It looks a bit like a tiny Bitter Bracket Postia stiptica, but the book says that species is only rarely associated with deciduous trees. So, er, I'm going to pass on this one.

UPDATE 26/01/2016 - Nick Aplin (Sussex Fungus Group) says that fungus number two does look like Exidia repanda, apparently quite a poorly know (but fairly common) species. 

He's also explained that the 'black bits' on Birch aren't Diatrype (which forms quite a flattened, coin-like stroma). They could be Hypoxlon fuscum or Annulohypoxylon multiforme (the latter is only 'elongated' when it is guided through the horizontal cracks in the Birch bark - when there are no cracks it's usually more random). But microscopy is needed to confirm the identification.

I must figure out how to use my microscope!

For the record
Date: 23/01/2016
Location: Tottington Wood
Grid reference: TQ216127 
Entered into FRDBI: 13/02/2017

Sunday, 17 January 2016

Tippex fungus on Old Man's Beard

Found up on Graffham Down, in mixed woodland: It's some fungus that looks like Tippex, growing on a woody stem of Old Man's Beard Clematis vitalba.

There's only one thing in my books that looks like Tippex, and that's Elder Whitewash Hyphodontia sambuci. But the books say it's supposed to live on the wood of broadleaf trees, favouring Elder. Doesn't say anything about it growing on Clematis.

Uh oh! Wikipedia says, "H. sambuci consists of a complex of species."  I think that means there might be a whole bunch of different species which all look like Tippex. Ain't nobody got time for that.

For the record
Date: 17/01/2016
Location: Graffham Down
Grid reference: SU920163

Turkeytail

  
Loitering in Graffham this morning, waiting for folk to gather for a Graffham Down Trust work party, I noticed this sociable mass of bracket fungus.

The persistent sleet made it difficult to get a decent photograph. So we just have this, for the record - making it seem rather whiter than the image in my memory.

It's a good match for Turkeytail Trametes versicolor in Roger Phillips' Mushrooms:
  • usually forming large, overlapping, tiered groups
  • 0.1 - 0.3 cm thick (i.e. not very thick)
  • underside white, yellowish or light brown with 3 - 5 pores per mm
  • colour very variable and concentrically zoned with a white to cream margin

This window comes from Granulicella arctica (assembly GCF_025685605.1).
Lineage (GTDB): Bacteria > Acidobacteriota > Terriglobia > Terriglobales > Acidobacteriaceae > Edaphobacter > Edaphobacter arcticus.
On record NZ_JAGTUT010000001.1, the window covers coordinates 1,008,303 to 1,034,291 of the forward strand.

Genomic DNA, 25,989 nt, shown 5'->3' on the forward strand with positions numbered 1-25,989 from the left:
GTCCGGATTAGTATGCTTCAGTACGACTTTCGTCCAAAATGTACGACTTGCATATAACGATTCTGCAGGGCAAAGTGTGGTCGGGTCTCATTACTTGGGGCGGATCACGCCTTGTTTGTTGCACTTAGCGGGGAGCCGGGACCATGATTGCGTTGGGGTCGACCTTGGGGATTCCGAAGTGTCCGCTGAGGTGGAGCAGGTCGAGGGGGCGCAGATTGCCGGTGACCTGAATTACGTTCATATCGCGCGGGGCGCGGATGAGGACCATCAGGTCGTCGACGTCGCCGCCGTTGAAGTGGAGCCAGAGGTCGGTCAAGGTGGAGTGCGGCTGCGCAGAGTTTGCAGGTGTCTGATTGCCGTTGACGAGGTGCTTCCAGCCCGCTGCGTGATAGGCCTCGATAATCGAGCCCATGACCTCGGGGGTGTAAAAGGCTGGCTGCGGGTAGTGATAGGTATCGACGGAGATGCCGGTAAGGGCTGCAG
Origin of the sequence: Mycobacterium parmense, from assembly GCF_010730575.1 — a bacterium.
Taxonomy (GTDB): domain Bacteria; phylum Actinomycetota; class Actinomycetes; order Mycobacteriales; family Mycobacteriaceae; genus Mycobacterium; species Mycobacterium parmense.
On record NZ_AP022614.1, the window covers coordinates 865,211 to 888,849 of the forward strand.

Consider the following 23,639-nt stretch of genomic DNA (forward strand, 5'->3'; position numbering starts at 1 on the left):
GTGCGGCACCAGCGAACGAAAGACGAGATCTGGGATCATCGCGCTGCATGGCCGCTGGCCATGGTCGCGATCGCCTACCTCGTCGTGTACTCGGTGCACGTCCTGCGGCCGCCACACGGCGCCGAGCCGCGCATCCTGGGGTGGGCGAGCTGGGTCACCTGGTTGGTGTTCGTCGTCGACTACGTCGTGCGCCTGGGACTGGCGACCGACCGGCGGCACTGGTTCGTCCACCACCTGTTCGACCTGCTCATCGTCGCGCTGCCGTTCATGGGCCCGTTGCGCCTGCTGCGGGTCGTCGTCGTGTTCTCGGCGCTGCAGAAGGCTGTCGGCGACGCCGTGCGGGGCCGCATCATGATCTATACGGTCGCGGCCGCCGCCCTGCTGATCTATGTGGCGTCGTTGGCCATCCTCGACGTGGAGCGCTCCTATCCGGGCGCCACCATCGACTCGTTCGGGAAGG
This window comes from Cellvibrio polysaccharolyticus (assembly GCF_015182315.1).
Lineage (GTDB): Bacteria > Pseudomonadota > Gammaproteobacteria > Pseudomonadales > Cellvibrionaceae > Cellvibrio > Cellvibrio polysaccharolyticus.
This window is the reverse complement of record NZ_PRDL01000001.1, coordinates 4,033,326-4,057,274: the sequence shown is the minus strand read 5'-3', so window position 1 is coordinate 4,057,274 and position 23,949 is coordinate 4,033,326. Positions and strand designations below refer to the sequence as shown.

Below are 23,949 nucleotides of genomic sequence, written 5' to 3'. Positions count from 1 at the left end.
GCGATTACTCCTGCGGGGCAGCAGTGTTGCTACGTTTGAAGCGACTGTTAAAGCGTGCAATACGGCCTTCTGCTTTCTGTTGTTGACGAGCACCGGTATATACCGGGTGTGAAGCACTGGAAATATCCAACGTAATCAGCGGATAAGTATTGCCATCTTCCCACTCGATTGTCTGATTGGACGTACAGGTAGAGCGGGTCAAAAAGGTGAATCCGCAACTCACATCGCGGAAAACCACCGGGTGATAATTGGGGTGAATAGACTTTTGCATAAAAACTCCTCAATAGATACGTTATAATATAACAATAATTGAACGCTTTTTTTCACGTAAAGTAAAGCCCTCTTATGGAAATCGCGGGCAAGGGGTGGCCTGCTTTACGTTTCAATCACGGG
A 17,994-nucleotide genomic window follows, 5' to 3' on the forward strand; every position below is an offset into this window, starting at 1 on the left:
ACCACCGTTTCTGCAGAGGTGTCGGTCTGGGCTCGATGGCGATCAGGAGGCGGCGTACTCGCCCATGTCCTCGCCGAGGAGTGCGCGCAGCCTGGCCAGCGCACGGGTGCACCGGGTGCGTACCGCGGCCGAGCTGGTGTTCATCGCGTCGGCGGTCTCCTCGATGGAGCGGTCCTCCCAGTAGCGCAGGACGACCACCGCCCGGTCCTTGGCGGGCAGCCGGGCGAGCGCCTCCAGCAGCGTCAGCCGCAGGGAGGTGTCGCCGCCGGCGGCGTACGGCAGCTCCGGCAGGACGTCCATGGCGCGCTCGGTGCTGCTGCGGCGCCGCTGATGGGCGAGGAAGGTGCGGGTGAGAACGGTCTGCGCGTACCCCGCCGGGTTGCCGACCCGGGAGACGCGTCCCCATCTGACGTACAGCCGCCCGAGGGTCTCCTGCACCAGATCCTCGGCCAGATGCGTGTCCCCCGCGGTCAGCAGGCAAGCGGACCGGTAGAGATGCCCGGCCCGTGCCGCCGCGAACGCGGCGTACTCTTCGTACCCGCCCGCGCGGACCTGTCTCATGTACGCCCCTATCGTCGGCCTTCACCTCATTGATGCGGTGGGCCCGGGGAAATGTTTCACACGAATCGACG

• velvety upper surface
It does have a lovely velvety feel to it. (And I can't see any hairs which would make it Trametes hirsuta).

The book says Turkeytail Trametes versicolor is also very common and found on deciduous wood, all year, which is promising.

BUT there's a note which adds, "this is a very variable species, and some authors recognise several forms." Reckon that could mean we're in dodgy territory, trying to pin this one down to species just from the visual characteristics you can observe in the field.


For the record
Date: 17/01/2016
Location: Graffham
Grid reference: SU926168

Wednesday, 13 January 2016

My kind of microbeads

Went back to the tree that's home to what-I-think-is Panellus stipticus the other evening, on my way home from work, to see if I could catch it glowing. Sadly still no sign of any bioluminescent tendencies. But when I pulled the branch down to get a closer look, I noticed my fingers were left covered in charcoal-like dust. Intriguing!

I returned today, to take a look in the daylight...
... and I discovered the underside of the branch (which is only about 4 or 5 cm wide) is also home to a patch of tiny ashen-white globes - each about 1 mm across. You can just about make them out in this picture, although they're incredibly fragile and many are broken.

I did my best to get a specimen and managed to get home with a couple of the tiny spheres almost intact. Hard to do justice to with a cameraphone down a microscope, but they look AMAZING. Like perfectly round microbeads...
And inside they have these filamentous structures which, in the more intact specimens, hold even-more-miniscule round black capsules. Slightly reminiscent of the inside of a pomegranate:
It must be these black capsules that leave the charcoal-like dust on ones hands. Spores? I tried looking at them under the slide microscope but either I'm terrible at microscopy, or they do just look kind of round and black.

The other feature I managed to make out, which you can just about see here, is that the globes seem to be sitting on the end of short, hairy stalks:
BUT WHAT ARE THEY???

Dunno.

My best guess would be the remains of the fruiting bodies, or 'sporangia', of a slime mold.

Slime molds are like nothing else. They are not fungi. But they're really cool so I'll let them be in my blog.

Sunday, 10 January 2016

Park Corner Heath foray

This little haul from Park Corner Heath has kept me busy today. I managed to figure some of these out as I was going along, but that round-headed mushroom on the right has proved very tricky.
A quick root around under these Beech trees by the entrance revealed a slender purple mushroom, which I'm pretty sure is an Amethyst Deceiver Laccaria amethystina.
Next stop was this stand of rotting (Turkey Oak) logs which were hiding a small clump of Sulphur Tuft Hypholoma fasciculare

I'm going to go out on a limb and suggest this next one is Hairy Curtain Crust Stereum hirsutum, growing on a fallen (deciduous) tree limb.
Another log pile - this time of silver birch - and another fungus that was new to me: Birch Woodwart Hypoxylon multiforme.
Then things got tricky! Michael pointed out this pretty cluster of mushrooms growing at the edge of mixed woodland, under a large birch tree.
I've spent at least an hour with the books this afternoon, but despite much sniffing, poking and measuring I still can't seem to make this mushroom definitively "be" anything.
There are a number of features of interest:
  • Domed ('convex') shape to the cap.
  • Not slimy at all - cap feels kind of like a ping pong ball.
  • Very feintly striped ('striate') around the margin (edge of the cap).
  • Shape of the gills which I think you'd describe as 'adnate'
  • Gills themselves are quite crowded, and pale brown colour
  • Brown spore print
  • Stem ('stipe') is long, straight and hollow; I thought it was reasonably tough to start off with, but it does snap if you bend it at right angles.